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I have following example:

var first=setInterval(function() {  
var t=new Date();  
console.log("Started: ",t);  
sleep(function(){  
    var t=new Date();  
    console.log("Finished: ",t);  
});  
},500);  

function sleep(callback){  
for (var i=0;i<10000000000;i++){  
     //waiting
  }  
  callback();  
 }  

IMHO sleep should execute asynchronously, but it doesnt, output:

Started:  Mon Mar 04 2013 12:31:10 GMT+0200 (EET)  
Finished:  Mon Mar 04 2013 12:31:23 GMT+0200 (EET)  
Started:  Mon Mar 04 2013 12:31:24 GMT+0200 (EET)  
Finished:  Mon Mar 04 2013 12:31:36 GMT+0200 (EET)  
Started:  Mon Mar 04 2013 12:31:36 GMT+0200 (EET)  
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5  
"IMHO sleep should execute asynchronously" Why? You've done nothing to make it asynchronous. (That is, within the setInterval callback.) –  T.J. Crowder Mar 4 '13 at 10:40
    
You're mistaken about how JavaScript works with threading. All code is executed on a single thread, callbacks from asynchronous operations must wait for the thread to become idle before they can be executed themselves. –  Andy E Mar 4 '13 at 10:42
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put on hold as unclear what you're asking by T.J. Crowder, Richard, Fabio Antunes, M42, LarsTech 13 hours ago

Please clarify your specific problem or add additional details to highlight exactly what you need. As it's currently written, it’s hard to tell exactly what you're asking. See the How to Ask page for help clarifying this question.If this question can be reworded to fit the rules in the help center, please edit the question.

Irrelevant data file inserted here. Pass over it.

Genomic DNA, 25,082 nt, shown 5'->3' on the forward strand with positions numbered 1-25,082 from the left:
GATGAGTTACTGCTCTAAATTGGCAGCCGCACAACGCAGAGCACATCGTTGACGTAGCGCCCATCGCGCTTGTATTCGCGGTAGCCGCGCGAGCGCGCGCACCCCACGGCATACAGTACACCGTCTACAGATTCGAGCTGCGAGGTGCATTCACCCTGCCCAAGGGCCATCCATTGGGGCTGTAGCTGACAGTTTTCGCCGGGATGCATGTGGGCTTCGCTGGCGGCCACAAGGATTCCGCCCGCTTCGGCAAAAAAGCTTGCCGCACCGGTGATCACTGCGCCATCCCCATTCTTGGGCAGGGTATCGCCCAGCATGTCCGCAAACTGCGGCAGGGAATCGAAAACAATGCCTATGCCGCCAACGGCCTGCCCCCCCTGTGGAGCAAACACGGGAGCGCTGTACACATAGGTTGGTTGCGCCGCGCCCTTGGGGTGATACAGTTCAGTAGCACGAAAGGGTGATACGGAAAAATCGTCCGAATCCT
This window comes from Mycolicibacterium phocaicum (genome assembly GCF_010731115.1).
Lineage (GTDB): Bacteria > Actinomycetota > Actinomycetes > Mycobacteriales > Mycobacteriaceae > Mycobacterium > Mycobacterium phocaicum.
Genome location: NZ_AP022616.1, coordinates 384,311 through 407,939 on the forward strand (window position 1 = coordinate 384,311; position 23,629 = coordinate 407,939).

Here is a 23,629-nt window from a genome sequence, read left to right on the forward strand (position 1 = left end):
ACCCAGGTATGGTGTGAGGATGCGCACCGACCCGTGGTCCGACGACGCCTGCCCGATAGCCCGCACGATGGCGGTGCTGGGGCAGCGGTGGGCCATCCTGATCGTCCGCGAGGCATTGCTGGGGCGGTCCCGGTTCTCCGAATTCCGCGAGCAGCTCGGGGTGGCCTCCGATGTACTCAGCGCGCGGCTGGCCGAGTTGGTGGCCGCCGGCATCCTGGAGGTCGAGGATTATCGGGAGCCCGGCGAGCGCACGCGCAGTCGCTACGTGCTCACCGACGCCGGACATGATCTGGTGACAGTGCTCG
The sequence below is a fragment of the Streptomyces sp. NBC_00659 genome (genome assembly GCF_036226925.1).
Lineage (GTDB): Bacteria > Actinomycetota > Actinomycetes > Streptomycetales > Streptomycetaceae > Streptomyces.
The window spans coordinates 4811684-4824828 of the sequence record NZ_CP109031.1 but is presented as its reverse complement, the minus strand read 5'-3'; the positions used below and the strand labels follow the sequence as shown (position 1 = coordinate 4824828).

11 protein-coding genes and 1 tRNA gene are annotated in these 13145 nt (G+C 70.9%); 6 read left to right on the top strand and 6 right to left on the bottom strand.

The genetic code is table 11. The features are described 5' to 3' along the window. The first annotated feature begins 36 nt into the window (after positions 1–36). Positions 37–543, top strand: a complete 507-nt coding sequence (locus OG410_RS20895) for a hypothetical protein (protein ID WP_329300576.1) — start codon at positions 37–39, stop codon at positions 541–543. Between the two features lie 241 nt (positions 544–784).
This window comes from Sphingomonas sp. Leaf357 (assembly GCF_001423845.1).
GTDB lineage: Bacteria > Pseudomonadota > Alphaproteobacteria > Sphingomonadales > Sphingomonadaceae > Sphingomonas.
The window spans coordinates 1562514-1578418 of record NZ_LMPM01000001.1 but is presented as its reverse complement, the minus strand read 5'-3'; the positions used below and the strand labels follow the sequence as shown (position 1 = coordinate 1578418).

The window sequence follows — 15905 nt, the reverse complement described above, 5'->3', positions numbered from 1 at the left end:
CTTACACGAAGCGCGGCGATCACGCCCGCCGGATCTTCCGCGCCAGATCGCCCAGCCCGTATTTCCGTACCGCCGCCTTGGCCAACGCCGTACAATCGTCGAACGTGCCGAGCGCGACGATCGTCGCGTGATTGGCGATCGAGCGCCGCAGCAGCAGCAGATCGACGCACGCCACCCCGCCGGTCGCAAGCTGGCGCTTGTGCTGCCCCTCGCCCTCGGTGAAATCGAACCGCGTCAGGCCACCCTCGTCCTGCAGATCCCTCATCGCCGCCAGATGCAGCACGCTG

1 Answer

up vote 1 down vote accepted

setInterval won't trigger the next call to the callback while the previous call to the callback is still running. Since your sleep function is in no way asynchronous, it holds up subsequent setInterval callbacks.

In browsers, barring the use of web workers, all JavaScript code is executed on a single thread. It looks like your code is trying to set up a situation where sleep will be running, and then a subsequent callback from setInterval will be fired and start a second thread running sleep. That doesn't happen (see the above).

You can use web workers to do something like that, though, if you have long-running operations you want running off the main JavaScript thread (on browsers that support them).

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